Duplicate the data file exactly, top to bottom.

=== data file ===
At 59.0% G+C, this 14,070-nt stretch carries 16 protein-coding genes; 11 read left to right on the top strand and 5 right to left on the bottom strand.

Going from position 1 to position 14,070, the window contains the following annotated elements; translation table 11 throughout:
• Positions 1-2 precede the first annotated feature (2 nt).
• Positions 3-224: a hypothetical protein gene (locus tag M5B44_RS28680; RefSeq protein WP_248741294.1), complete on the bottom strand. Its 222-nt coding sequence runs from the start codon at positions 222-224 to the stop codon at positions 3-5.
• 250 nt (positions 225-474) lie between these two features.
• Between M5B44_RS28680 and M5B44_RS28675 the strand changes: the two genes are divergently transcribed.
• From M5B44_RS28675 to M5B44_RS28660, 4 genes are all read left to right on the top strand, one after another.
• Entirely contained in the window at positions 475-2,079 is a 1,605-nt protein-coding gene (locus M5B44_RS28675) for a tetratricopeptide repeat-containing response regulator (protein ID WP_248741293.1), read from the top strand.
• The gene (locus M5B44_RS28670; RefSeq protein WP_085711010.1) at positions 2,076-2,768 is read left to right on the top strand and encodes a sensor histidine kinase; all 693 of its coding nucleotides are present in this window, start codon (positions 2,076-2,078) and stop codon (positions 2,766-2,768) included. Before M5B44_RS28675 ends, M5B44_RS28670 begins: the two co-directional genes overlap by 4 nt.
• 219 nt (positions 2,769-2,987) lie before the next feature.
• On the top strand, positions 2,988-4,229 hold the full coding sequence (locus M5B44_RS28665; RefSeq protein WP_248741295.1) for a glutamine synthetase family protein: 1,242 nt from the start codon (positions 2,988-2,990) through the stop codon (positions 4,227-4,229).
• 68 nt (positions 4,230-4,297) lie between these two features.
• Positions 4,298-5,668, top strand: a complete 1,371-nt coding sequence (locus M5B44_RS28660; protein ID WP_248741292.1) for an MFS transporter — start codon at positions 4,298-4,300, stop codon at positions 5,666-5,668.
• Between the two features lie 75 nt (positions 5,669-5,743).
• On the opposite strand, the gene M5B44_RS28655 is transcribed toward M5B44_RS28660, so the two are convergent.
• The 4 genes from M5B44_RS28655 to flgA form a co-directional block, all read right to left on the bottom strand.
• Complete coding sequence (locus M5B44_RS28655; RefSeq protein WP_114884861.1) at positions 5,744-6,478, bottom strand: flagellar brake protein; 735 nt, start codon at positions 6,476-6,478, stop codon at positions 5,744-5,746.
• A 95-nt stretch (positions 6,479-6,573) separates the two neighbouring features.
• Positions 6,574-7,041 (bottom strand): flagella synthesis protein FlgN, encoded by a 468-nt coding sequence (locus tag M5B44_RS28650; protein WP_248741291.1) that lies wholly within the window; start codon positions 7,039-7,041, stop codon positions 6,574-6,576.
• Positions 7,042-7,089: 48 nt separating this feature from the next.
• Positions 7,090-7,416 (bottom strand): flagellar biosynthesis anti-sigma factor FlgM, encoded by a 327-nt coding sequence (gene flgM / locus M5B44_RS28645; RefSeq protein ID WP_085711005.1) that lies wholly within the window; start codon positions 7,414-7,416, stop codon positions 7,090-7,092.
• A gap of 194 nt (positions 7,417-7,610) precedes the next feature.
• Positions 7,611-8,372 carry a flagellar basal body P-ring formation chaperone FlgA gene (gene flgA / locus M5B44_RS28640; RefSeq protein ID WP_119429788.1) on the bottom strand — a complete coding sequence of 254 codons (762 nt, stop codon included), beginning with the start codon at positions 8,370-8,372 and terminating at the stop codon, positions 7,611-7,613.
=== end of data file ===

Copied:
At 59.0% G+C, this 14,070-nt stretch carries 16 protein-coding genes; 11 read left to right on the top strand and 5 right to left on the bottom strand.

Going from position 1 to position 14,070, the window contains the following annotated elements; translation table 11 throughout:
• Positions 1-2 precede the first annotated feature (2 nt).
• Positions 3-224: a hypothetical protein gene (locus tag M5B44_RS28680; RefSeq protein WP_248741294.1), complete on the bottom strand. Its 222-nt coding sequence runs from the start codon at positions 222-224 to the stop codon at positions 3-5.
• 250 nt (positions 225-474) lie between these two features.
• Between M5B44_RS28680 and M5B44_RS28675 the strand changes: the two genes are divergently transcribed.
• From M5B44_RS28675 to M5B44_RS28660, 4 genes are all read left to right on the top strand, one after another.
• Entirely contained in the window at positions 475-2,079 is a 1,605-nt protein-coding gene (locus M5B44_RS28675) for a tetratricopeptide repeat-containing response regulator (protein ID WP_248741293.1), read from the top strand.
• The gene (locus M5B44_RS28670; RefSeq protein WP_085711010.1) at positions 2,076-2,768 is read left to right on the top strand and encodes a sensor histidine kinase; all 693 of its coding nucleotides are present in this window, start codon (positions 2,076-2,078) and stop codon (positions 2,766-2,768) included. Before M5B44_RS28675 ends, M5B44_RS28670 begins: the two co-directional genes overlap by 4 nt.
• 219 nt (positions 2,769-2,987) lie before the next feature.
• On the top strand, positions 2,988-4,229 hold the full coding sequence (locus M5B44_RS28665; RefSeq protein WP_248741295.1) for a glutamine synthetase family protein: 1,242 nt from the start codon (positions 2,988-2,990) through the stop codon (positions 4,227-4,229).
• 68 nt (positions 4,230-4,297) lie between these two features.
• Positions 4,298-5,668, top strand: a complete 1,371-nt coding sequence (locus M5B44_RS28660; protein ID WP_248741292.1) for an MFS transporter — start codon at positions 4,298-4,300, stop codon at positions 5,666-5,668.
• Between the two features lie 75 nt (positions 5,669-5,743).
• On the opposite strand, the gene M5B44_RS28655 is transcribed toward M5B44_RS28660, so the two are convergent.
• The 4 genes from M5B44_RS28655 to flgA form a co-directional block, all read right to left on the bottom strand.
• Complete coding sequence (locus M5B44_RS28655; RefSeq protein WP_114884861.1) at positions 5,744-6,478, bottom strand: flagellar brake protein; 735 nt, start codon at positions 6,476-6,478, stop codon at positions 5,744-5,746.
• A 95-nt stretch (positions 6,479-6,573) separates the two neighbouring features.
• Positions 6,574-7,041 (bottom strand): flagella synthesis protein FlgN, encoded by a 468-nt coding sequence (locus tag M5B44_RS28650; protein WP_248741291.1) that lies wholly within the window; start codon positions 7,039-7,041, stop codon positions 6,574-6,576.
• Positions 7,042-7,089: 48 nt separating this feature from the next.
• Positions 7,090-7,416 (bottom strand): flagellar biosynthesis anti-sigma factor FlgM, encoded by a 327-nt coding sequence (gene flgM / locus M5B44_RS28645; RefSeq protein ID WP_085711005.1) that lies wholly within the window; start codon positions 7,414-7,416, stop codon positions 7,090-7,092.
• A gap of 194 nt (positions 7,417-7,610) precedes the next feature.
• Positions 7,611-8,372 carry a flagellar basal body P-ring formation chaperone FlgA gene (gene flgA / locus M5B44_RS28640; RefSeq protein ID WP_119429788.1) on the bottom strand — a complete coding sequence of 254 codons (762 nt, stop codon included), beginning with the start codon at positions 8,370-8,372 and terminating at the stop codon, positions 7,611-7,613.